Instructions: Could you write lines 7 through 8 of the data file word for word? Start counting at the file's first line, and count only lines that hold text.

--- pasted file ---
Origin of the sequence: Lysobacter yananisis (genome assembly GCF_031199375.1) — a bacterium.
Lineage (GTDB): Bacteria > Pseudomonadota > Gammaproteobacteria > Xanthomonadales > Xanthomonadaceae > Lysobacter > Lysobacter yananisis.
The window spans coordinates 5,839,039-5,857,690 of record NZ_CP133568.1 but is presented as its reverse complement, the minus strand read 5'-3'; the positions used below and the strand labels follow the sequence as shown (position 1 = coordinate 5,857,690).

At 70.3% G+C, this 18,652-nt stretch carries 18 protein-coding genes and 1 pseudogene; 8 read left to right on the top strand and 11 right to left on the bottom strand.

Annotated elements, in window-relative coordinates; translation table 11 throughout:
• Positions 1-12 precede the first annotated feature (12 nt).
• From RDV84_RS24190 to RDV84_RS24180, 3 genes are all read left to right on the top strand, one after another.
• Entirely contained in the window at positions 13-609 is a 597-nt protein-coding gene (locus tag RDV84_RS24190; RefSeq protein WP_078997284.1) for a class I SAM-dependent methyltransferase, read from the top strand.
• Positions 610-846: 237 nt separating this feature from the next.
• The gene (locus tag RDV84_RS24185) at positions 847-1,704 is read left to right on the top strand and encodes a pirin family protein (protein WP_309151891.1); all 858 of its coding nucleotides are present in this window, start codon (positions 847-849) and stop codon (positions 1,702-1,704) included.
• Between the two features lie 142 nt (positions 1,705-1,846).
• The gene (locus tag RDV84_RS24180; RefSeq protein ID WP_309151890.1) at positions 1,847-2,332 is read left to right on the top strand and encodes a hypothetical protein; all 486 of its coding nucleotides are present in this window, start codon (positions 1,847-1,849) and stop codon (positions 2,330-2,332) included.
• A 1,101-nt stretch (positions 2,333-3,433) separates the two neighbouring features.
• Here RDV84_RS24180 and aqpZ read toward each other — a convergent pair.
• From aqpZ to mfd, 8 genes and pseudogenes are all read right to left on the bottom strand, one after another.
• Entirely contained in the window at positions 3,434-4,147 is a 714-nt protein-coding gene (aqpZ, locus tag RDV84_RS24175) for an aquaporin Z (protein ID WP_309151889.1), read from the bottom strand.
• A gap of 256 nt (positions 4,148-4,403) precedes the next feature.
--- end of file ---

• From RDV84_RS24190 to RDV84_RS24180, 3 genes are all read left to right on the top strand, one after another.
• Entirely contained in the window at positions 13-609 is a 597-nt protein-coding gene (locus tag RDV84_RS24190; RefSeq protein WP_078997284.1) for a class I SAM-dependent methyltransferase, read from the top strand.